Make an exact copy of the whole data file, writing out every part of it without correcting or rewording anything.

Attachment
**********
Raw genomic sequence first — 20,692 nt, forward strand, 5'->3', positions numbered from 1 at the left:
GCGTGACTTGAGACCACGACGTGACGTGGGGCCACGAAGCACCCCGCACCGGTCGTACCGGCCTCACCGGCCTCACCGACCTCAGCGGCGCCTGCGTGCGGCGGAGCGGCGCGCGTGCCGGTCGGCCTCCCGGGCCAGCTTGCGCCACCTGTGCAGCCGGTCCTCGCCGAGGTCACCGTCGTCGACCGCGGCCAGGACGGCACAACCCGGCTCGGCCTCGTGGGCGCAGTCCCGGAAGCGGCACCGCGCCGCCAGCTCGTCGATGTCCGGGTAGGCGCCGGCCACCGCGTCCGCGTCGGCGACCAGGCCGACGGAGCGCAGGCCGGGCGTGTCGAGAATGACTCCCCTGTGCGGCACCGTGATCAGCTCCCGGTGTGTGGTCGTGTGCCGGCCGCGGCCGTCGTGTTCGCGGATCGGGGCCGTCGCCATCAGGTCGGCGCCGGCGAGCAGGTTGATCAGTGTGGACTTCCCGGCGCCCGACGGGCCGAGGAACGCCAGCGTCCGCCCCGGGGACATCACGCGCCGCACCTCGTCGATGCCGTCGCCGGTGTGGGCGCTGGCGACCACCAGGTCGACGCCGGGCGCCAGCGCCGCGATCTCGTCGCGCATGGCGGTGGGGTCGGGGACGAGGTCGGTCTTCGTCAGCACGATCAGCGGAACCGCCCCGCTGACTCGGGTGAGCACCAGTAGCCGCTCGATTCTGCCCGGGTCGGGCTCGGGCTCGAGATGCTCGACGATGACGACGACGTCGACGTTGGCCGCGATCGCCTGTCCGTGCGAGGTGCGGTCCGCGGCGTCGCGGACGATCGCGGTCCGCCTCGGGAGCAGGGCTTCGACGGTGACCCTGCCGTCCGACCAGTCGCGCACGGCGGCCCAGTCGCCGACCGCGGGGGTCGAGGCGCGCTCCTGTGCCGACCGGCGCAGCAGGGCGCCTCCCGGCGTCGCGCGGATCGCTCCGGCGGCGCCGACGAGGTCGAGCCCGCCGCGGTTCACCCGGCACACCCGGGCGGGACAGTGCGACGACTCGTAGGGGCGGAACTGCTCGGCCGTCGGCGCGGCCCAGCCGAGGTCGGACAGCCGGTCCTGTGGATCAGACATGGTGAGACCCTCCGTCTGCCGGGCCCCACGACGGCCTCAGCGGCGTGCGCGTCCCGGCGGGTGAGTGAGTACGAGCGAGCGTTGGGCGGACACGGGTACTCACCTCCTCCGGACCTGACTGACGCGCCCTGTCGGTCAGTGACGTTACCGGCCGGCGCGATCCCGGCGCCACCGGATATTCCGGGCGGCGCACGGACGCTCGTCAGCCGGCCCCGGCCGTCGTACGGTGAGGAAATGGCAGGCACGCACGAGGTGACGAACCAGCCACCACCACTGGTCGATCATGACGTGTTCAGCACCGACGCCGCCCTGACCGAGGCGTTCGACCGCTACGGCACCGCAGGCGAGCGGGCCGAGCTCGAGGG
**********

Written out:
Raw genomic sequence first — 20,692 nt, forward strand, 5'->3', positions numbered from 1 at the left:
GCGTGACTTGAGACCACGACGTGACGTGGGGCCACGAAGCACCCCGCACCGGTCGTACCGGCCTCACCGGCCTCACCGACCTCAGCGGCGCCTGCGTGCGGCGGAGCGGCGCGCGTGCCGGTCGGCCTCCCGGGCCAGCTTGCGCCACCTGTGCAGCCGGTCCTCGCCGAGGTCACCGTCGTCGACCGCGGCCAGGACGGCACAACCCGGCTCGGCCTCGTGGGCGCAGTCCCGGAAGCGGCACCGCGCCGCCAGCTCGTCGATGTCCGGGTAGGCGCCGGCCACCGCGTCCGCGTCGGCGACCAGGCCGACGGAGCGCAGGCCGGGCGTGTCGAGAATGACTCCCCTGTGCGGCACCGTGATCAGCTCCCGGTGTGTGGTCGTGTGCCGGCCGCGGCCGTCGTGTTCGCGGATCGGGGCCGTCGCCATCAGGTCGGCGCCGGCGAGCAGGTTGATCAGTGTGGACTTCCCGGCGCCCGACGGGCCGAGGAACGCCAGCGTCCGCCCCGGGGACATCACGCGCCGCACCTCGTCGATGCCGTCGCCGGTGTGGGCGCTGGCGACCACCAGGTCGACGCCGGGCGCCAGCGCCGCGATCTCGTCGCGCATGGCGGTGGGGTCGGGGACGAGGTCGGTCTTCGTCAGCACGATCAGCGGAACCGCCCCGCTGACTCGGGTGAGCACCAGTAGCCGCTCGATTCTGCCCGGGTCGGGCTCGGGCTCGAGATGCTCGACGATGACGACGACGTCGACGTTGGCCGCGATCGCCTGTCCGTGCGAGGTGCGGTCCGCGGCGTCGCGGACGATCGCGGTCCGCCTCGGGAGCAGGGCTTCGACGGTGACCCTGCCGTCCGACCAGTCGCGCACGGCGGCCCAGTCGCCGACCGCGGGGGTCGAGGCGCGCTCCTGTGCCGACCGGCGCAGCAGGGCGCCTCCCGGCGTCGCGCGGATCGCTCCGGCGGCGCCGACGAGGTCGAGCCCGCCGCGGTTCACCCGGCACACCCGGGCGGGACAGTGCGACGACTCGTAGGGGCGGAACTGCTCGGCCGTCGGCGCGGCCCAGCCGAGGTCGGACAGCCGGTCCTGTGGATCAGACATGGTGAGACCCTCCGTCTGCCGGGCCCCACGACGGCCTCAGCGGCGTGCGCGTCCCGGCGGGTGAGTGAGTACGAGCGAGCGTTGGGCGGACACGGGTACTCACCTCCTCCGGACCTGACTGACGCGCCCTGTCGGTCAGTGACGTTACCGGCCGGCGCGATCCCGGCGCCACCGGATATTCCGGGCGGCGCACGGACGCTCGTCAGCCGGCCCCGGCCGTCGTACGGTGAGGAAATGGCAGGCACGCACGAGGTGACGAACCAGCCACCACCACTGGTCGATCATGACGTGTTCAGCACCGACGCCGCCCTGACCGAGGCGTTCGACCGCTACGGCACCGCAGGCGAGCGGGCCGAGCTCGAGGG